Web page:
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Critical Access Hospital – Five National Patient Care Safety Goals

Higher Education Articles August 23, 2013

To qualify as a critical access hospital, a facility must adhere to several standards set by the Joint Commission accrediting body. Most of these standards and goals directly affect how patient care nurses do their jobs.

The Joint Commission has released five national patient safety goals to improve patient outcomes in these facilities, and like most of their directives, these goals can affect nurses’ day to day practices. Here are the goals and requirements for meeting them.

•Properly identify patients. Most treatment errors result from mixing up one patient with another. To help prevent these mistakes, patients should be identified in at least two ways. The Joint Commission gives the use of both the patient’s name and birth date as an example of how to go about this.

•Improve staff communication. Make sure important test results and other information gets to the right person in a timely fashion.

•Ensure medicines are used safely. This entails implementing several procedures to eliminate errors. First, make sure all medicines are labeled even if they are in syringes, basins or cups. Do this as soon as the medicines are setup. Second, record correct data about which medicines patients are taking and compare them against any new prescriptions. Also, be sure patients know how to take their medicines while at home. Have them bring a current list of medicines taken to each doctor visit. Finally, be extra careful about patients who are taking blood thinners.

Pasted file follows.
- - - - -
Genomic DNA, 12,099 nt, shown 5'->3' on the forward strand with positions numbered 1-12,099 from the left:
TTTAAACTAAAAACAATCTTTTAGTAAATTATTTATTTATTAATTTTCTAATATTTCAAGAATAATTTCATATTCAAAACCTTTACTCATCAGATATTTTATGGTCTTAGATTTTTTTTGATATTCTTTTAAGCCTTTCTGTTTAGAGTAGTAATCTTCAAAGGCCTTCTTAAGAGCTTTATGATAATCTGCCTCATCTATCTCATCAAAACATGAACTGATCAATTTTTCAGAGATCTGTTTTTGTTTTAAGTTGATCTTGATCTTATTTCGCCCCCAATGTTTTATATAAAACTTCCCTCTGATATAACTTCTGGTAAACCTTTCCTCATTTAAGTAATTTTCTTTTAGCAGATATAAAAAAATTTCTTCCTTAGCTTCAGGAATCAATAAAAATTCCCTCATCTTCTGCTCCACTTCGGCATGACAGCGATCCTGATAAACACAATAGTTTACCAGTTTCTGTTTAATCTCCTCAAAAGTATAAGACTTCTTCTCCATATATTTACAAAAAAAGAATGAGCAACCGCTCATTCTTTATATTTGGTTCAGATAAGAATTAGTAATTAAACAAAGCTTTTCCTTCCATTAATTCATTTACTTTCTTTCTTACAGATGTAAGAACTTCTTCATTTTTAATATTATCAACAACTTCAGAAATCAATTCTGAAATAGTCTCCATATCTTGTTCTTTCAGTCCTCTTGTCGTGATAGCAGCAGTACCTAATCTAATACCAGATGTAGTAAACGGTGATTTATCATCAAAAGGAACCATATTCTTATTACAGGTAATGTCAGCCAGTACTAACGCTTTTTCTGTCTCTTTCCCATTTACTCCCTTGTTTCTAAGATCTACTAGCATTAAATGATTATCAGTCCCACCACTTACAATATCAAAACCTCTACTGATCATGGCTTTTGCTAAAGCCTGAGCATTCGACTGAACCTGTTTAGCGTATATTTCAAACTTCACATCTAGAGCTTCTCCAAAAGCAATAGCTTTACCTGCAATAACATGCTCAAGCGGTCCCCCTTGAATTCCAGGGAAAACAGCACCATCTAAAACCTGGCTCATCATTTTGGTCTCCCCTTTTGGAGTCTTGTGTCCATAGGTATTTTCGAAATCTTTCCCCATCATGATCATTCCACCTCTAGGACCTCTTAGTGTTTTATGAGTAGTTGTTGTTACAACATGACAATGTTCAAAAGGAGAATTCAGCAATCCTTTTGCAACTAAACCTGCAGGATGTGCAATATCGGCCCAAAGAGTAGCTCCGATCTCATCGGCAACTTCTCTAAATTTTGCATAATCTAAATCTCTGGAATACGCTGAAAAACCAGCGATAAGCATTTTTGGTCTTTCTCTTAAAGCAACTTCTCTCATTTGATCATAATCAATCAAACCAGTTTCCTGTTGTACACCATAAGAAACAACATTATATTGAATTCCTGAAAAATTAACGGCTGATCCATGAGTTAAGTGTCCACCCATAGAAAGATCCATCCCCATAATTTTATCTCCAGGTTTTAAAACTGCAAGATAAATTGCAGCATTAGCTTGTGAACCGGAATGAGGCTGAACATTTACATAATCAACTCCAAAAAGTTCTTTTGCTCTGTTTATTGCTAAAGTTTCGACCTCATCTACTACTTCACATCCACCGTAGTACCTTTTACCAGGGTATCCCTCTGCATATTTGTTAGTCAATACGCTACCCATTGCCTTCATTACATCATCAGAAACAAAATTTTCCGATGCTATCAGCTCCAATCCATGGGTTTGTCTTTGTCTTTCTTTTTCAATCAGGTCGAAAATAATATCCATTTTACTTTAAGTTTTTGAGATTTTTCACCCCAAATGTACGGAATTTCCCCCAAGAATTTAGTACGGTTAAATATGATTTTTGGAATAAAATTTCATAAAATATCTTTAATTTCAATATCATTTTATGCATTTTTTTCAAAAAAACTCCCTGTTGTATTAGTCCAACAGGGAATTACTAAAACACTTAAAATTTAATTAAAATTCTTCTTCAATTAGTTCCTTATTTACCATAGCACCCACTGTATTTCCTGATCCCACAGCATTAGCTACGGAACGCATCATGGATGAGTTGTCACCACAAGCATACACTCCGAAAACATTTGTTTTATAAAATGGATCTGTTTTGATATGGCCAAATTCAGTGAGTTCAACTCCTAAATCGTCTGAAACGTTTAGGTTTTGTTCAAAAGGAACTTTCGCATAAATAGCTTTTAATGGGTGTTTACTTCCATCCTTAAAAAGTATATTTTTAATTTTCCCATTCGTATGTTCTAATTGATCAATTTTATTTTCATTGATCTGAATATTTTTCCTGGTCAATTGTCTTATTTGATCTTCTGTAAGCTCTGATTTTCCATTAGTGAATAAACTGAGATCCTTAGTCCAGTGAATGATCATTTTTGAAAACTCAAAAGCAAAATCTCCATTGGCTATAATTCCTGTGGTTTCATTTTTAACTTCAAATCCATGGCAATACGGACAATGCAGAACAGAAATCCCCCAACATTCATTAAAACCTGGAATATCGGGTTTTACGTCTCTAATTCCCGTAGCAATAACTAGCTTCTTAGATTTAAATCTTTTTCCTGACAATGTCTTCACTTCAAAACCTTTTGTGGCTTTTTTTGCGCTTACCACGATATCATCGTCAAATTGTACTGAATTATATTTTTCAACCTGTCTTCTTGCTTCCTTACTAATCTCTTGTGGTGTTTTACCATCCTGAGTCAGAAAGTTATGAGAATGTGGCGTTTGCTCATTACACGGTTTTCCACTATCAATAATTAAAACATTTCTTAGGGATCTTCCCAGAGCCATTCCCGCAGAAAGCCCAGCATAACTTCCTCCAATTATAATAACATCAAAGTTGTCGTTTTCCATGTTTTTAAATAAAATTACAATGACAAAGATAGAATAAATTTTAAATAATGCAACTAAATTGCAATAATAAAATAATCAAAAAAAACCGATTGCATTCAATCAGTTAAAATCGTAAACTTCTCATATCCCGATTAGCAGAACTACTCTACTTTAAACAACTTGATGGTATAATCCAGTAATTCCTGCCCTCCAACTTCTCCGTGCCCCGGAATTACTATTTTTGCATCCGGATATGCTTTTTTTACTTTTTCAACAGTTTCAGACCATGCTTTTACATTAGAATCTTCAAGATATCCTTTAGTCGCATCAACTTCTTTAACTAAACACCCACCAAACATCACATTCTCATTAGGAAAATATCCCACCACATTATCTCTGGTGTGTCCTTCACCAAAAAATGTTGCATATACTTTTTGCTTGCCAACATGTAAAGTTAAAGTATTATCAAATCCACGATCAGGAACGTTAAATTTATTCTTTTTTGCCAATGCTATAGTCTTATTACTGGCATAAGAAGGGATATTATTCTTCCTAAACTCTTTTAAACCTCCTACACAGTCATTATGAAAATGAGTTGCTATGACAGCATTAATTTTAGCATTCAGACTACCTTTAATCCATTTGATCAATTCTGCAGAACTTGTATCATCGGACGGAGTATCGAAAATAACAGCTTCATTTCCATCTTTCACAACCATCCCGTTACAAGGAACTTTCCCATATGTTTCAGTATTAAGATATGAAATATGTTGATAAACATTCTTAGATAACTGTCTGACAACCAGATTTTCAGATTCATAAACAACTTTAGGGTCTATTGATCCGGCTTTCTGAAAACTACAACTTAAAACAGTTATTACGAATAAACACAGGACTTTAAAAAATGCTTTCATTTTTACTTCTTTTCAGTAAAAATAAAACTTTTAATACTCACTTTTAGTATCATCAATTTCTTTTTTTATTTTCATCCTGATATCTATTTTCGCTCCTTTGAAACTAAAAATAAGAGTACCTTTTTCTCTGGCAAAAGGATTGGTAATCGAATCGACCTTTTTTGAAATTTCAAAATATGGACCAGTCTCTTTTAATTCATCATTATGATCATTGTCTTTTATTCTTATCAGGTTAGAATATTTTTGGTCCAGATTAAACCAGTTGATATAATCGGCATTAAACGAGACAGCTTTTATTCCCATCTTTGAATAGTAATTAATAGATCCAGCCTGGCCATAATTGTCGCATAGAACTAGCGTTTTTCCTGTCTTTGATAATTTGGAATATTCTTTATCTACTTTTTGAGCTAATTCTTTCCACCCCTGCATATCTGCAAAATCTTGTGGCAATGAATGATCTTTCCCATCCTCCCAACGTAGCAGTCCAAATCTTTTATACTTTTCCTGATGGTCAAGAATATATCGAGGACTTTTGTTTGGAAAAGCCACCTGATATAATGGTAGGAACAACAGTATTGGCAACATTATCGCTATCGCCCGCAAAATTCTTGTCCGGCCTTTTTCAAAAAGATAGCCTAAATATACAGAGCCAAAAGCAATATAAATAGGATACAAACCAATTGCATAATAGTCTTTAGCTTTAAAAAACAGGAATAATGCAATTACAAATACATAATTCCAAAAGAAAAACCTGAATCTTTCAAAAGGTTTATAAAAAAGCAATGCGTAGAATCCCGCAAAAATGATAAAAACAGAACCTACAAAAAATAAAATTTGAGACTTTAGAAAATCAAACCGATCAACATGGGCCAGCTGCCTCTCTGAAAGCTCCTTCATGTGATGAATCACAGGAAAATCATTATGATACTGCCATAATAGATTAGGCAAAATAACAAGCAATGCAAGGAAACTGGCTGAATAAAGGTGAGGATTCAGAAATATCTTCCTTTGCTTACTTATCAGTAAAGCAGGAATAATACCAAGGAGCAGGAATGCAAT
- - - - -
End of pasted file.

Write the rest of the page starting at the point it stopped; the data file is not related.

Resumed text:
•Prevent infections. Make sure you follow hand washing guidelines published by the World Health Organization or the Centers for Disease Control and Prevention. Facilities should set goals to improve hand cleaning procedures, and staff should follow the guidelines stated in those goals. For the prevention of infections caused by blood from central lines or catheters, follow proven guidelines. The same goes for preventing infections that are difficult to treat and infections that can be contracted after surgery.

•Prevent surgical errors. Make sure the correct patient is getting the surgery and that the surgery is being done on the correct part of his or her body. To help with this, use the patient identification procedures from the first point. Then mark the correct place on the patient’s body. Before starting the surgery, pause long enough to be absolutely sure that all is in order, and the right person is on the operating table.

These critical access hospital safety goals are mostly common-sense measures that should be easy to implement. Patient care nurses can start making improvements right away by taking care to properly identify patients, watching out for potential surgical errors, labeling medicines and properly cleaning all equipment.

If problems exist at the institutional level, policies can be implemented by nursing management to control them. Staff communications will flow better with established guidelines, and an emphasis on quality over raw production speed will improve sterilization techniques.

When implementing the guidelines stated by these Joint Commission goals, hospitals should see an improvement in patient outcomes. By eliminating the tightening procedures and eliminating the guesswork, errors and liability will be reduced while patient health is increased.

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